Except for some diehard sceptics, global warming has become a reality, as seen in the ongoing severe drought in California, now into its fourth year. True, California already had a history of droughts but never one this intense and serious.
Top experts from the US National Academy of Sciences attribute it directly to higher global temperatures. Despite recent rains, these scientists fear that the prolonged dry spell is the harbinger of a long phase of recurring droughts in the future. With rising population density and expanding farming and industrial activities in California, the impacts and implications of the drought have reached an unexpected scale, leaving political and business leaders no choice but to implement long-term solutions.
And it so happens that such solutions already exist. They have been invented, developed and perfected in countries that suffer from a structural lack of water.
For example, at Shafdan, Israel’s largest water treatment plant, wastewater is first filtered to get rid of the 40 tonnes of solid residue that it carries every day and is then purified using bacteriological processes and reinjected into sandy groundwater. The process’s sludge residue is itself purified and transformed into organic fertiliser used in farming. The entire treatment plant is computer automated, including valves, machines and filters. Such processes have come into widespread use in Israel and have made the country the global leader in wastewater recycling, with 85% of its sewage collected for purification.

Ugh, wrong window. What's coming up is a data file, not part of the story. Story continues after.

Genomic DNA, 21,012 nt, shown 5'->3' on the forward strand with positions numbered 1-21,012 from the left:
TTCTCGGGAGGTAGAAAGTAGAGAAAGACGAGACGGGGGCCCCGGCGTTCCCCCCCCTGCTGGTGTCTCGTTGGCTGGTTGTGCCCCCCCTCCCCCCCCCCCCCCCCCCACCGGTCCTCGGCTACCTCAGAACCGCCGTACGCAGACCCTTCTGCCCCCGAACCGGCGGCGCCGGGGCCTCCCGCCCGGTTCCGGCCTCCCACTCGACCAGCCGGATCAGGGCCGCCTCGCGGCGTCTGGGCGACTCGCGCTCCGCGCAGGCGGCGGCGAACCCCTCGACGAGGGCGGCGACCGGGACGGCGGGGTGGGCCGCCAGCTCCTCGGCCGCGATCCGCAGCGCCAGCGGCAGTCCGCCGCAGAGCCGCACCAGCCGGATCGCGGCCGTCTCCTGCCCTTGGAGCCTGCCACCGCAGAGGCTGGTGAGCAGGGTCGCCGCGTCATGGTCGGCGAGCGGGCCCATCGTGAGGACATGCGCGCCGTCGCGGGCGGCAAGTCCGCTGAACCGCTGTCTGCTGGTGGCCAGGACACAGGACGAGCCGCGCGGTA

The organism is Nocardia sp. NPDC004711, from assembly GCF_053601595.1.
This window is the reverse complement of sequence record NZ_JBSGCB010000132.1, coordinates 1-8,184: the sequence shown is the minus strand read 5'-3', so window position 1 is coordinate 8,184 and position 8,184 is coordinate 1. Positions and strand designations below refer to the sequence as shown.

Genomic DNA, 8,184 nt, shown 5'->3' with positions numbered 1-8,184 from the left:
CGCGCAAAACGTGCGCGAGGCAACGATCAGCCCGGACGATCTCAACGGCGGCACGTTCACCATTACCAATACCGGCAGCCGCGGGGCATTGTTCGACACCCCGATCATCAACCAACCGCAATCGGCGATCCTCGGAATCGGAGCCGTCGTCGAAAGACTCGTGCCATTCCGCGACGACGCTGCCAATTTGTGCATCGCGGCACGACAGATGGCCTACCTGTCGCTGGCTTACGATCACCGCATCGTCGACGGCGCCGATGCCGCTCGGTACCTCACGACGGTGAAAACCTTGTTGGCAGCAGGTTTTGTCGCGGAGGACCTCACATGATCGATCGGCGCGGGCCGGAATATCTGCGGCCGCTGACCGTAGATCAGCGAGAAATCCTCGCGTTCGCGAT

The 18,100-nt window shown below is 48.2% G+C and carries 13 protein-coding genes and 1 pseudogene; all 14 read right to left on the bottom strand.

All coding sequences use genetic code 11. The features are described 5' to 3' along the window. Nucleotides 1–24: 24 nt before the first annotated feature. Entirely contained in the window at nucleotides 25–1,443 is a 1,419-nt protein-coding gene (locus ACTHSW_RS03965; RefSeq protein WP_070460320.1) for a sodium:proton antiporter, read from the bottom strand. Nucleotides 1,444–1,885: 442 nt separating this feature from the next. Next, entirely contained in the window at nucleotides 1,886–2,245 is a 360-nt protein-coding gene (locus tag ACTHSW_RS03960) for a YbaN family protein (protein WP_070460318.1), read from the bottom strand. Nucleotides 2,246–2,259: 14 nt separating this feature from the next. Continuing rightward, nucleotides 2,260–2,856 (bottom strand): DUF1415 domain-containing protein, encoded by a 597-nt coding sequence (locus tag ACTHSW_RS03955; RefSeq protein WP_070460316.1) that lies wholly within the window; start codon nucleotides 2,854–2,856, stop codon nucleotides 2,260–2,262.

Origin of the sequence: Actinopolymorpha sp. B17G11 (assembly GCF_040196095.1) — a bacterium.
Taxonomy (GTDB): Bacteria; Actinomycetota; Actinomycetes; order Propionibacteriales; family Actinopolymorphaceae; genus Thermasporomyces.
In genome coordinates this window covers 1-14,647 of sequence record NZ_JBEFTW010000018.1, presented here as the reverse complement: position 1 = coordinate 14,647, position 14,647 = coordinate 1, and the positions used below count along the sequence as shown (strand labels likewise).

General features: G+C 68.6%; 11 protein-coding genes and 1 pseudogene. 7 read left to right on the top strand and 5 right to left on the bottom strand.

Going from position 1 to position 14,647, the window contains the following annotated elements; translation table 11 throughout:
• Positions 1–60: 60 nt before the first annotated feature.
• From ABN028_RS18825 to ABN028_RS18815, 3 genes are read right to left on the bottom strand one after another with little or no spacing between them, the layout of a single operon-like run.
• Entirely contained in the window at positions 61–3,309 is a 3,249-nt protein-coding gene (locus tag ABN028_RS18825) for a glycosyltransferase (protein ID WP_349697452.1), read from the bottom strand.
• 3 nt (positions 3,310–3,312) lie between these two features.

Similarly, Singapore’s NEWater programme has helped reduce its water dependence on neighbouring Malaysia. It uses techniques such as microfiltration to eliminate suspended solids and particles, reverse osmosis to get rid of salts, heavy metals, nitrates, sulphates and pesticides, and ultra-violet disinfection to ultimately provide drinking water of a quality that is well within World Health Organisation guidelines.
It is precisely in companies that develop and implement technical solutions such as these that BNP Paribas Asset Management funds invest. These funds, which have been developed around the “Aqua” and “Climate Impact” strategies, contribute to the financing that these companies need to develop and innovate.
Sustainable and responsible investments (SRI) is one of the nine themes which we think reflect investors’ key priorities this year. Linked to those themes we have chosen funds which we believe represent the most relevant solutions to the challenges of the current market environment as well as the evolving needs of our clients.
BNP Paribas Asset Management’ offering includes a broad range of SRI products to meet the needs of clients who are keen to combine return potential with making a positive impact on the environment and society.